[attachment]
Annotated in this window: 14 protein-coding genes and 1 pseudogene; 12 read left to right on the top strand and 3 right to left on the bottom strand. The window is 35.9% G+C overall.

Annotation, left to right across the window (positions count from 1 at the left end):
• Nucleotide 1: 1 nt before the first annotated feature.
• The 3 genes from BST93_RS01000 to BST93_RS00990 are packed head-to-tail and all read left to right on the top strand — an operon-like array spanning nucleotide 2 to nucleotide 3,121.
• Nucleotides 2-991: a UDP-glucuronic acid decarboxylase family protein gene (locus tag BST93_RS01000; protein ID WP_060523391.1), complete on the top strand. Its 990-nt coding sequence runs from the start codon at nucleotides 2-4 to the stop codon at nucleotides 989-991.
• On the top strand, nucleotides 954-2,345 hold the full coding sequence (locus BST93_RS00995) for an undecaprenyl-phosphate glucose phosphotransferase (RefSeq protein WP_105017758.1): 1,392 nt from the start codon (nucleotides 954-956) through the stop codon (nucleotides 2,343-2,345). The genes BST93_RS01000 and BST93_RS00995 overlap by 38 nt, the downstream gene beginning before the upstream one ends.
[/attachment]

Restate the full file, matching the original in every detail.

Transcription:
Annotated in this window: 14 protein-coding genes and 1 pseudogene; 12 read left to right on the top strand and 3 right to left on the bottom strand. The window is 35.9% G+C overall.

Annotation, left to right across the window (positions count from 1 at the left end):
• Nucleotide 1: 1 nt before the first annotated feature.
• The 3 genes from BST93_RS01000 to BST93_RS00990 are packed head-to-tail and all read left to right on the top strand — an operon-like array spanning nucleotide 2 to nucleotide 3,121.
• Nucleotides 2-991: a UDP-glucuronic acid decarboxylase family protein gene (locus tag BST93_RS01000; protein ID WP_060523391.1), complete on the top strand. Its 990-nt coding sequence runs from the start codon at nucleotides 2-4 to the stop codon at nucleotides 989-991.
• On the top strand, nucleotides 954-2,345 hold the full coding sequence (locus BST93_RS00995) for an undecaprenyl-phosphate glucose phosphotransferase (RefSeq protein WP_105017758.1): 1,392 nt from the start codon (nucleotides 954-956) through the stop codon (nucleotides 2,343-2,345). The genes BST93_RS01000 and BST93_RS00995 overlap by 38 nt, the downstream gene beginning before the upstream one ends.